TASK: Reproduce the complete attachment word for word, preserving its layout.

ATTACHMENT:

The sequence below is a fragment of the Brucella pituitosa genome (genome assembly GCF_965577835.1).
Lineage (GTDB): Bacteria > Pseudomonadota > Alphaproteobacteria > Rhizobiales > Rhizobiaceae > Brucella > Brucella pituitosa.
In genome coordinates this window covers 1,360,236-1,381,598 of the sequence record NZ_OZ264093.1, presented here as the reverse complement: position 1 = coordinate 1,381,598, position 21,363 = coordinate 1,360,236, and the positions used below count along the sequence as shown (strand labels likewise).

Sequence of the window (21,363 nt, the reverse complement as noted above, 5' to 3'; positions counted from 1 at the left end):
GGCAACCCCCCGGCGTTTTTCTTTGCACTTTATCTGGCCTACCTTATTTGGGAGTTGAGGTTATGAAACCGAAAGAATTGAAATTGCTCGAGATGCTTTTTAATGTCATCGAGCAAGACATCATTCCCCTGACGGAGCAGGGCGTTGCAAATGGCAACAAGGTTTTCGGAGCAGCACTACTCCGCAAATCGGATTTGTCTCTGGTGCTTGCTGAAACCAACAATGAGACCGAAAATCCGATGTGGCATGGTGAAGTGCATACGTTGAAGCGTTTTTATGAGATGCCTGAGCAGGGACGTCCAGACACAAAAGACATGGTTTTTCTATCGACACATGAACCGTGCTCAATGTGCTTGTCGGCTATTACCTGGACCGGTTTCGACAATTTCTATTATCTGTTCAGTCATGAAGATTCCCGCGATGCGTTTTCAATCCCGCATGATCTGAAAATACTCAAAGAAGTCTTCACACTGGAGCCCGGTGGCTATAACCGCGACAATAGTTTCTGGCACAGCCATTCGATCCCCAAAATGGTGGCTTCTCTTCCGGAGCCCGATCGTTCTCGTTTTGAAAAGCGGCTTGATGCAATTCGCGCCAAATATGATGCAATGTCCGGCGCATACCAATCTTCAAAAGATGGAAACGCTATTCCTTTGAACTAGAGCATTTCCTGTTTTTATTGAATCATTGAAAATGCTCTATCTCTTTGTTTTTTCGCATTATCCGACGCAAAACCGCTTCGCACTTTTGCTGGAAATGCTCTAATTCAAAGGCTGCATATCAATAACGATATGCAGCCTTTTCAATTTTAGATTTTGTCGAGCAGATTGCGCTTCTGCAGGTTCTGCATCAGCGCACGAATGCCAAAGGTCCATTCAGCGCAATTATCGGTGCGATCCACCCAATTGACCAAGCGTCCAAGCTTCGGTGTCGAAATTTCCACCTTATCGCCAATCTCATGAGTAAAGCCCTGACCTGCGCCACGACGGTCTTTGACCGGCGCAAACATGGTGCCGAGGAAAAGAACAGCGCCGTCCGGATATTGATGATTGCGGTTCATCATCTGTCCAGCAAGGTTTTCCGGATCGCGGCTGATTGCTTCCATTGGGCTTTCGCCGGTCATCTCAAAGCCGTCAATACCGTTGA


The sequence below is a fragment of the Brucella pituitosa genome (genome assembly GCF_965577835.1).
Lineage (GTDB): Bacteria > Pseudomonadota > Alphaproteobacteria > Rhizobiales > Rhizobiaceae > Brucella > Brucella pituitosa.
In genome coordinates this window covers 1,360,236-1,381,598 of the sequence record NZ_OZ264093.1, presented here as the reverse complement: position 1 = coordinate 1,381,598, position 21,363 = coordinate 1,360,236, and the positions used below count along the sequence as shown (strand labels likewise).

Sequence of the window (21,363 nt, the reverse complement as noted above, 5' to 3'; positions counted from 1 at the left end):
GGCAACCCCCCGGCGTTTTTCTTTGCACTTTATCTGGCCTACCTTATTTGGGAGTTGAGGTTATGAAACCGAAAGAATTGAAATTGCTCGAGATGCTTTTTAATGTCATCGAGCAAGACATCATTCCCCTGACGGAGCAGGGCGTTGCAAATGGCAACAAGGTTTTCGGAGCAGCACTACTCCGCAAATCGGATTTGTCTCTGGTGCTTGCTGAAACCAACAATGAGACCGAAAATCCGATGTGGCATGGTGAAGTGCATACGTTGAAGCGTTTTTATGAGATGCCTGAGCAGGGACGTCCAGACACAAAAGACATGGTTTTTCTATCGACACATGAACCGTGCTCAATGTGCTTGTCGGCTATTACCTGGACCGGTTTCGACAATTTCTATTATCTGTTCAGTCATGAAGATTCCCGCGATGCGTTTTCAATCCCGCATGATCTGAAAATACTCAAAGAAGTCTTCACACTGGAGCCCGGTGGCTATAACCGCGACAATAGTTTCTGGCACAGCCATTCGATCCCCAAAATGGTGGCTTCTCTTCCGGAGCCCGATCGTTCTCGTTTTGAAAAGCGGCTTGATGCAATTCGCGCCAAATATGATGCAATGTCCGGCGCATACCAATCTTCAAAAGATGGAAACGCTATTCCTTTGAACTAGAGCATTTCCTGTTTTTATTGAATCATTGAAAATGCTCTATCTCTTTGTTTTTTCGCATTATCCGACGCAAAACCGCTTCGCACTTTTGCTGGAAATGCTCTAATTCAAAGGCTGCATATCAATAACGATATGCAGCCTTTTCAATTTTAGATTTTGTCGAGCAGATTGCGCTTCTGCAGGTTCTGCATCAGCGCACGAATGCCAAAGGTCCATTCAGCGCAATTATCGGTGCGATCCACCCAATTGACCAAGCGTCCAAGCTTCGGTGTCGAAATTTCCACCTTATCGCCAATCTCATGAGTAAAGCCCTGACCTGCGCCACGACGGTCTTTGACCGGCGCAAACATGGTGCCGAGGAAAAGAACAGCGCCGTCCGGATATTGATGATTGCGGTTCATCATCTGTCCAGCAAGGTTTTCCGGATCGCGGCTGATTGCTTCCATTGGGCTTTCGCCGGTCATCTCAAAGCCGTCAATACCGTTGA